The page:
Alzheimer’s diagnoses expected to reach nearly 13 million by 2050: report
An estimated 6.7 million Americans are living with Alzheimer’s disease today — about one in every nine people age 65 and older.
That number is expected to nearly double over the next two decades, reaching nearly 13 million by 2050, according to a new report published by the Alzheimer’s Association on Wednesday.
Despite promising advances in the treatment of early-stage patients, the Alzheimer’s Disease Facts and Figures report revealed some key challenges, including lack of communication with doctors and missed opportunities for early-stage diagnoses and intervention.
Population growth fuels Alzheimer’s spike
“The population of people age 65 and older is expected to grow from 58 million in 2021 to 88 million in 2050,” Nicole Purcell, DO, general neurologist and senior director of clinical practice at the Alzheimer’s Association in Chicago, Illinois, told Fox News Digital in an interview.
Meanwhile, the baby boomer generation has started to reach age 65 and older, putting them at the largest risk for Alzheimer’s, the report noted.
“Thanks to advances in medical technology and healthier lifestyles, people are living longer than ever before,” Gary Small, MD, chair of psychiatry at the Hackensack University Medical Center in New Jersey told Fox News Digital in an email.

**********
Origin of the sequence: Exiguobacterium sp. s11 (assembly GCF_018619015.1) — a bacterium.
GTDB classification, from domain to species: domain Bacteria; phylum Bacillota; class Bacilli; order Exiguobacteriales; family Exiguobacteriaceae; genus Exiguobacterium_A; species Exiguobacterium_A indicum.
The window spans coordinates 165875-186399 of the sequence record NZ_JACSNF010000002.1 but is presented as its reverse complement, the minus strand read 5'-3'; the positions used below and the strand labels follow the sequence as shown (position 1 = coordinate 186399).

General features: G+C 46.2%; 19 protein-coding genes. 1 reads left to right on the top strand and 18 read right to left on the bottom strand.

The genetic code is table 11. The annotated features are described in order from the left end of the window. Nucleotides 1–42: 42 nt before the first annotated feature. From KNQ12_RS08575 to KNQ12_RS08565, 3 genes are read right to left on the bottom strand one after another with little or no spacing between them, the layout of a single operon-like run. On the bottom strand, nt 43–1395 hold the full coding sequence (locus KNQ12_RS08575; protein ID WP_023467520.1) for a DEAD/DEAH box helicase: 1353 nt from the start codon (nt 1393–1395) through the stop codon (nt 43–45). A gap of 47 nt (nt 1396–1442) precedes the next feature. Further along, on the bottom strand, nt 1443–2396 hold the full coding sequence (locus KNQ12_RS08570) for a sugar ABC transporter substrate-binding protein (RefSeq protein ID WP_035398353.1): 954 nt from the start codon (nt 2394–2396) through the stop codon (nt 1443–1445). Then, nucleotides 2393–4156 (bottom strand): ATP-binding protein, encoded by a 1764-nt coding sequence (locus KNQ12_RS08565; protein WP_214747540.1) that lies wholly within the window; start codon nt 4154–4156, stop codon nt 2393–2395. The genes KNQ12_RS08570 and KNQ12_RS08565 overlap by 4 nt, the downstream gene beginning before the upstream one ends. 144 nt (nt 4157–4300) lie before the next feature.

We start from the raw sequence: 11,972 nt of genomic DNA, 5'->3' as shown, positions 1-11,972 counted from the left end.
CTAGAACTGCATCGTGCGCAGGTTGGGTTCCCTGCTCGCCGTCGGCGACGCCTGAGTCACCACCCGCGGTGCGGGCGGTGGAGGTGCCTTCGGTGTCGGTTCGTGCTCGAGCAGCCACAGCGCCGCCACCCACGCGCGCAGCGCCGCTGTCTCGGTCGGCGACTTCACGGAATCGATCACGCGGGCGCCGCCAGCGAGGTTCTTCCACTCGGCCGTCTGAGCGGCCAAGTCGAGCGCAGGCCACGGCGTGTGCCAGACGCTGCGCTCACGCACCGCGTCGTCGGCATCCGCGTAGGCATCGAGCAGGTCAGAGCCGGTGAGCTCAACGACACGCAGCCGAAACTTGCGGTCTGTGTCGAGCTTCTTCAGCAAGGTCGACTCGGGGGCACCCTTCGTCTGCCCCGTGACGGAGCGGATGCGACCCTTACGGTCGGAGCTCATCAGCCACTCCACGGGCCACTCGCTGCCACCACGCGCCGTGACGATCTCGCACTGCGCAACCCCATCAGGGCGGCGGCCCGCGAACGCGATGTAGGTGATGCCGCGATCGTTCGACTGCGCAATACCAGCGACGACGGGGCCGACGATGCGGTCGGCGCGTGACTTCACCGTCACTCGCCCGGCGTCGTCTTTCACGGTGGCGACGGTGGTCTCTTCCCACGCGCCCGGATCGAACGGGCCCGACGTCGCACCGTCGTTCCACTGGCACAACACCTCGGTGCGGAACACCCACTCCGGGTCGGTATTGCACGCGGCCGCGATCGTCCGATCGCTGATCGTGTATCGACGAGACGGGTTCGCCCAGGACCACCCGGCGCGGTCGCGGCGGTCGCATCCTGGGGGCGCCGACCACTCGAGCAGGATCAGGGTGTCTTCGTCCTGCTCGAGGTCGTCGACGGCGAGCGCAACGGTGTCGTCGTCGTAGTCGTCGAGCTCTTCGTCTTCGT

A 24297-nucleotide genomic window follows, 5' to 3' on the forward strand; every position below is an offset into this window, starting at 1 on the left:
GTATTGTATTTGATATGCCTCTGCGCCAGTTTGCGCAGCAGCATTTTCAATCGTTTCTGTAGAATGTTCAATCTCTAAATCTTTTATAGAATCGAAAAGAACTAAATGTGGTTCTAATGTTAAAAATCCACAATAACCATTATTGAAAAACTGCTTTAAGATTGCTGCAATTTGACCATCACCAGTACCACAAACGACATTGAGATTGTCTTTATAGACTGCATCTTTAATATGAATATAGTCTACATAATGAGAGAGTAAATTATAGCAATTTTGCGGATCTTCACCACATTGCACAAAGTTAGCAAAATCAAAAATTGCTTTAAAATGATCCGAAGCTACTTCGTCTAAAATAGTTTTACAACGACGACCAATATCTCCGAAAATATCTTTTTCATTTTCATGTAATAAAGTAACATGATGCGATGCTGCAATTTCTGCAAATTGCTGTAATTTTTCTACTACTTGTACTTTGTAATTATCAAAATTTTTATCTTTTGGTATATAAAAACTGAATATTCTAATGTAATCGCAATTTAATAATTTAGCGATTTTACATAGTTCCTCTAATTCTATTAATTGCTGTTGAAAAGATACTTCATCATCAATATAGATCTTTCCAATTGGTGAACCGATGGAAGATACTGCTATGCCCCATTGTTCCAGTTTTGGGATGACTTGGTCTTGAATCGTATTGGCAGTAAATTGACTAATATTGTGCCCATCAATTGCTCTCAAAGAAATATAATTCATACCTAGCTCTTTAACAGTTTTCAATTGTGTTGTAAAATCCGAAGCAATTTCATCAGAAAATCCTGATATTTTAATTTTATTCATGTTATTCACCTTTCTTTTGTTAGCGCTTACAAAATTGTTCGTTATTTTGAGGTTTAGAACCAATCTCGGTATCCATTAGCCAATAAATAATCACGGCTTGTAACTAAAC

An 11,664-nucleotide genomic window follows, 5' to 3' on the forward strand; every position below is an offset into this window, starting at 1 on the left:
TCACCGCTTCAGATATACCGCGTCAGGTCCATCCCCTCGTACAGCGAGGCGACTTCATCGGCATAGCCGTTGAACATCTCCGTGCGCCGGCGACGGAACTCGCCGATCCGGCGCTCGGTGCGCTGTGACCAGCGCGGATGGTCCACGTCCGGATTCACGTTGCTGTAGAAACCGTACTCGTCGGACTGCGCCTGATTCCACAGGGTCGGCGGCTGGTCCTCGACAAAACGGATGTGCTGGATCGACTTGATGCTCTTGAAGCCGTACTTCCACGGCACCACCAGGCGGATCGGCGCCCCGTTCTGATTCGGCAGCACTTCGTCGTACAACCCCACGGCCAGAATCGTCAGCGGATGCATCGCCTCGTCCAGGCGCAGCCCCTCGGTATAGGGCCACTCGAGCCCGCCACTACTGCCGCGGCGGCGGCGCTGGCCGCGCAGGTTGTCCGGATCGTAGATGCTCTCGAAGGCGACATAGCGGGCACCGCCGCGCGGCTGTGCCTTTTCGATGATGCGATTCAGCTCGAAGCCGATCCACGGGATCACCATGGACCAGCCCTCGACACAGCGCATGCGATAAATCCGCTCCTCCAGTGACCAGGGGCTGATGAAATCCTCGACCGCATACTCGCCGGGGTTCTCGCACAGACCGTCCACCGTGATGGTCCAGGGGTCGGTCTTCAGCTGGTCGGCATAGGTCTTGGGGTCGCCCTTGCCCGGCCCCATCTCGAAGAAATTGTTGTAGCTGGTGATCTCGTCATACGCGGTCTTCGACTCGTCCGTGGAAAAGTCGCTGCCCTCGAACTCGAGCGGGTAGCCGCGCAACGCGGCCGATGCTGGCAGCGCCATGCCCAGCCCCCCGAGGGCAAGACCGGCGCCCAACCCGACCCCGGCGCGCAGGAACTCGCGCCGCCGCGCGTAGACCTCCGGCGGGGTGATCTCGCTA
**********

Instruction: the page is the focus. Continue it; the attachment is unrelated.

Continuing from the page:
“Since age is the greatest single risk factor for Alzheimer’s disease, as our population ages, so does the number of people afflicted with the disease.”
Staff shortages and widening gap in care
Neurologists and geriatricians are seen as the best medical professionals to recommend treatments for people with Alzheimer’s, and geriatricians are generally best equipped to provide day-to-day care, the report noted.
(Geriatricians are primary care physicians with a specialized focus on, treating older patients, while neurologists specialize in treating diseases involving the nervous system, including Alzheimer’s.)
A growing shortage of medical professionals, however, poses what seems to many an insurmountable challenge.
“We already have a shortage of health care workers, and this is only going to increase as the population ages and we’re keeping folks alive longer,” said Dr. Purcell of Chicago.
Providing effective care for the nearly 13 million seniors who are expected to have Alzheimer’s by 2050 would require nearly three times the current number of geriatricians, according to the report.
“Ageism, limited reimbursement and other factors have contributed to a workforce shortage of geriatric internists and psychiatrists who specialize in Alzheimer’s disease assessment and treatment,” said Dr. Small.
“Without a major shift in public policy to incentivize the training of geriatric specialists, the major health care providers for these patients will continue to be primary care physicians.”